Using Stories to Describe People & Things in the IELTS Test

A common aspect of the IELTS test is to describe people and things.

Often students do this in a very poor manner and end up just reciting or writing lists.

I think you know what I mean:

My dog is small

My dog is brown

My dog is cute

My dog likes to play


It just sounds terrible and the student is often panic-stricken as they try to think of more vocabulary to reel off.

They end up just saying or writing things that are too simple for the IELTS test. What they really need to come up with is more complex ideas.

I think one of the best ways to describe things or people is to tell stories. By doing this they link ideas together and make all the sentences have one coherent goal.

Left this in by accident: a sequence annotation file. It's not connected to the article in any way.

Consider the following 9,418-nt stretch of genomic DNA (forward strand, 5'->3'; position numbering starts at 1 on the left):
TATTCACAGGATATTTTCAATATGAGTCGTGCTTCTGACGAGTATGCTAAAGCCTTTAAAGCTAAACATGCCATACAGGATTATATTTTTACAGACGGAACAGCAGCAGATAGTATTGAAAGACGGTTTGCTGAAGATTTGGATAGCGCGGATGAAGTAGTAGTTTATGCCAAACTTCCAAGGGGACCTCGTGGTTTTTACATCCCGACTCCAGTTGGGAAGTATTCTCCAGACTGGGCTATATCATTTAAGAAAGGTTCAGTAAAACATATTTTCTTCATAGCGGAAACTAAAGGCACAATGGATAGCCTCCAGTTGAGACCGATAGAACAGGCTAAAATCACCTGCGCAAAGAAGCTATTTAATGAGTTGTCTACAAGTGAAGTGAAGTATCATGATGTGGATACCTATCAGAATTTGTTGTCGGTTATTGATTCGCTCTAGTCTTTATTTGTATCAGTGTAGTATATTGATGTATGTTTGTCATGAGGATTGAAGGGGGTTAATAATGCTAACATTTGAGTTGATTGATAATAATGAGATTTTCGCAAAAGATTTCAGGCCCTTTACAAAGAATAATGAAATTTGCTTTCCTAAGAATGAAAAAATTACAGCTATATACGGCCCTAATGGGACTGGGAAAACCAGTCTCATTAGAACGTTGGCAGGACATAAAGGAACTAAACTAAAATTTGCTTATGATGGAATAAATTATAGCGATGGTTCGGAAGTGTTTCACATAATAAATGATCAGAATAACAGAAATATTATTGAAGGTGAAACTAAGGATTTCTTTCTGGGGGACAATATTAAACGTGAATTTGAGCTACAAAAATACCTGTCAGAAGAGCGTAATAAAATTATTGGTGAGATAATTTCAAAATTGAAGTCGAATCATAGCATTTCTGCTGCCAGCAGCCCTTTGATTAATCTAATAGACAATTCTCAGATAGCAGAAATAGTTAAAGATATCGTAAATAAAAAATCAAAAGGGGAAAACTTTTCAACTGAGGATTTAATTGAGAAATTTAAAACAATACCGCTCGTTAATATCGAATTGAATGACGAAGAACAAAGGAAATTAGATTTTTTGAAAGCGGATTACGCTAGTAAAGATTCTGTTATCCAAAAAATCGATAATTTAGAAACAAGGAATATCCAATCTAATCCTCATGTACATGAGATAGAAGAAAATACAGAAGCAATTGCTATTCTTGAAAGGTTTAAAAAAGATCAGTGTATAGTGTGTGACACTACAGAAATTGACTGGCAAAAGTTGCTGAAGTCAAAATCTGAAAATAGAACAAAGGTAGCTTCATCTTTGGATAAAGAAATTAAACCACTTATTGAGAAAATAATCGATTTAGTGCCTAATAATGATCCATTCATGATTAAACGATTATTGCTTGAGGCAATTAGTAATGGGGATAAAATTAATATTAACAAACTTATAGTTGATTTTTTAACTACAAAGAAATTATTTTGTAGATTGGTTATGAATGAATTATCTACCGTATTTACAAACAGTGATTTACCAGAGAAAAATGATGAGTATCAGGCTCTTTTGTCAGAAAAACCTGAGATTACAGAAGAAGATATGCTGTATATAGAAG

The examiner loves this.

Plus, they use more likely to use complex language and the examiner likes this too.

In the following guide, I want to show you how to teach this in a class. It will make your class more interesting plus the students can start to describe anything more fluently.

If the student has to describe anything at all, it is mostly in Part Two of the speaking test.

They will have to describe things in Part One and Three, but it is in Part Two where they are asked to describe something for an extended period of time.


What to Describe

The things they are asked to describe could be:

  • a person
  • an object
  • an activity

So, a person could be anyone from a teacher, a friend or a family member to a neighbour to a classmate or a person from their past.

A common problem for IELTS students is that they try to think of different people to describe for different situations. This is unnecessary. They could describe one person for a variety of questions.

The student may also have to describe an object. This could be any object, from their smartphone to a book they have read to a city or a building.